Overall, the Oilers shot attempt differential (SAT%) improved by 4.9%, their Scoring Chance differential (SC%) improved by a whopping 11.6%, and their High-Danger Scoring Chance differential (HSC%) remained about the same (+0.3%). As a bonus, the Oilers actually won two of the shot metric battles in the game: SAT% = 52.5% and SC% = 54.3%. 52.5% is actually the playoff “magic” number. Teams who average a 52.5% shot-attempt differential have a 90% chance of making the playoffs. (Not to mean I believe the OIlers are a playoff team, but I thought this was an interesting tidbit to share.)


Despite the losses, then, I think these metrics show that the Oilers are on the right track. The everyday fan wants to see wins, which is understandable, but the solipsistic focus on wins can blind us to what is happening on the ice. What we’re seeing is that the team has performed better defensively, and importantly, independently of goaltending (more on goaltending below). They appear to be doing a better job at suppressing shot attempts and scoring chances, although they are still weak when it comes to allowing shots from the slot.

Offensively, the Oilers showed signs of improvement in both games, especially the Nashville game. McLellan seems to have a system in place that is helping them generate more offensive opportunities. If this continues, we will see the goals coming. Our bad puck luck cannot continue forever. Looking at the player stats of the Nashville game, Hall was on fire with 7 scoring chances! (5 is a high, Ovechkin-like number, so 7 is exceptional.) The McDavid/Yakupov tandem also looked good  and during their brief time together (TOI=6:23), their line had a shot-attempt differential of 66.7% (8 for; 4 against). I’m curious to see if McLellan keeps them together. I’ll be at the game in Dallas tomorrow (Oct. 13/15) and I’ll be rocking my Hall jersey. Hope to see McDavid pot his first one. That would be memorable.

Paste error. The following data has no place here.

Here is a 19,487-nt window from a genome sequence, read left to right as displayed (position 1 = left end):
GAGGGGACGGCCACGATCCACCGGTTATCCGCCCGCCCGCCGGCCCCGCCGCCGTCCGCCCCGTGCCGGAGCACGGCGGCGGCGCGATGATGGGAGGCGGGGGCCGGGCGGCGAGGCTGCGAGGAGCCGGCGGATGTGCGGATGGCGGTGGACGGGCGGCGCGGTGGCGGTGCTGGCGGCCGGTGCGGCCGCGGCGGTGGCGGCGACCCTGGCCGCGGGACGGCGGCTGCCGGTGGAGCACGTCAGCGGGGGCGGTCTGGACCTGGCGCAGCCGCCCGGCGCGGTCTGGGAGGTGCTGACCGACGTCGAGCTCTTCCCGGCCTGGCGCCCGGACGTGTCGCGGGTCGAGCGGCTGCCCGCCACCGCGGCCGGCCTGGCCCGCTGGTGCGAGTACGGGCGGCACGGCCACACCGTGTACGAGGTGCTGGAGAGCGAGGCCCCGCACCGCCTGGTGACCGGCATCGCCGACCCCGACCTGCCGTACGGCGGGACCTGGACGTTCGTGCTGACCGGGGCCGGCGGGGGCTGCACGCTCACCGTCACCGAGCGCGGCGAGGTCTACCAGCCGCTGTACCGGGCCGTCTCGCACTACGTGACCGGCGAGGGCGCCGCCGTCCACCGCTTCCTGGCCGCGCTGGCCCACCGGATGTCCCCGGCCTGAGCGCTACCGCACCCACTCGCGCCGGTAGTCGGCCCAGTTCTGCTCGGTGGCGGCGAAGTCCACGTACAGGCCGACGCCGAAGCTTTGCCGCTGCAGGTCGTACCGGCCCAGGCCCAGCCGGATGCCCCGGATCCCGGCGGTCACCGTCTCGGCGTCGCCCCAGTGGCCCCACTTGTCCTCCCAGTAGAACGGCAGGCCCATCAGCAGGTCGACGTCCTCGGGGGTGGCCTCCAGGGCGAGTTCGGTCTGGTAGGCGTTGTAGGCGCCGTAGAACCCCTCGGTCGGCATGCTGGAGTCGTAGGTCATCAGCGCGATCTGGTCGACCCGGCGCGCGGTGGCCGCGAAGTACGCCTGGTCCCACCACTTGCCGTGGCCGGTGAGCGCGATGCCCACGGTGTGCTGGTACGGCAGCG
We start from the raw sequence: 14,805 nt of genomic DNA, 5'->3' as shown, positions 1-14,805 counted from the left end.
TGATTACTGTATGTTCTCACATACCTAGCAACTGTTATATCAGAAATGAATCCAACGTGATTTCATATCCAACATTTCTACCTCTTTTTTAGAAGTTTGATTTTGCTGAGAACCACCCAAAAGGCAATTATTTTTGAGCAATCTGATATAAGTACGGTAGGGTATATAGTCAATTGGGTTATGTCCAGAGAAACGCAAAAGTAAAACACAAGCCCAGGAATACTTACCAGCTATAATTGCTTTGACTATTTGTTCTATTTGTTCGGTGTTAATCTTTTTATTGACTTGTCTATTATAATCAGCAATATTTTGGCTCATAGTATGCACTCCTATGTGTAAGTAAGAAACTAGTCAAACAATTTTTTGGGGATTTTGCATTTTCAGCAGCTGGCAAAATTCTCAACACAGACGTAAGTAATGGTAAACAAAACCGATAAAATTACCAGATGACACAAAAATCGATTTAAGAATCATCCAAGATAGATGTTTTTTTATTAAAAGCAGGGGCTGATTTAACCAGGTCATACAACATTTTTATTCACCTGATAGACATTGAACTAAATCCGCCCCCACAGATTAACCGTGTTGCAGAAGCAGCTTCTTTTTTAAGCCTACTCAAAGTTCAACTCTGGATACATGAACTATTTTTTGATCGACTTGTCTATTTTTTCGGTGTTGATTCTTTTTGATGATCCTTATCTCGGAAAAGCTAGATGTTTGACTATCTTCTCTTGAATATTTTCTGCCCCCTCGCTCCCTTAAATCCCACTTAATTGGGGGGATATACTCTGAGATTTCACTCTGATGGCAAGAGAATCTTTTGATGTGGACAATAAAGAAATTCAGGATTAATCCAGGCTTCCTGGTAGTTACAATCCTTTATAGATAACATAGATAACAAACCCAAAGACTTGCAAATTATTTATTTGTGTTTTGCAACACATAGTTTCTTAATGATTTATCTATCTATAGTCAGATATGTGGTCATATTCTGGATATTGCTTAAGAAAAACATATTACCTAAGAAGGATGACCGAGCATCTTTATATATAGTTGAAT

Analytically, goal tending is almost impossible to evaluate over a few games. Still, by the eye, Talbot has looked solid. One metric that I will be tracking is high-danger zone saves. Analysis by Stephen Burtch (unpublished; so I’m taking his word on Twitter) has shown that this save percentages from this zone are the most reliable over time. Thus, it appears to be a good indicator of goaltender ability. Against St. Louis, Talbot saved 5 of 6 high-danger shots and against Nashville, he stopped 7 of 9. Combining both games, he stopped 12 of 15 for high-danger zone save% of 80%. How did our goaltenders do last year against these teams? Scrivens and Fasth had a combined high-danger zone save% of 78.8%. A small improvement by Talbot, but as I mentioned, it’s still too early to evaluate. But even a 1% improvement is meaningful. Extrapolate that to 6 high-danger shots/game over 60 games, that’s 360 shots and saving 1.2% more of these is 4 fewer goals. For the record, Talbot’s high-danger save% last season was 86.17%, which ranked him 8th overall.

One thing I failed to mention is that St. Louis and Nashville were two of the best teams last season from the toughest division, the Central. They finished 2nd and 3rd, respectively, in the Western conference. In fact, St. Louis tied Anaheim with 109 points, but was relegated to 2nd place because of they had one fewer win, which didn’t go to shootout.  In other words, these are elite teams. If the Oilers can show improvement against the best teams in the NHL, regardless of the losses, I’m left feeling hopeful.

Thanks for reading. Please leave any comments or questions below.


Walter Foddis Written by: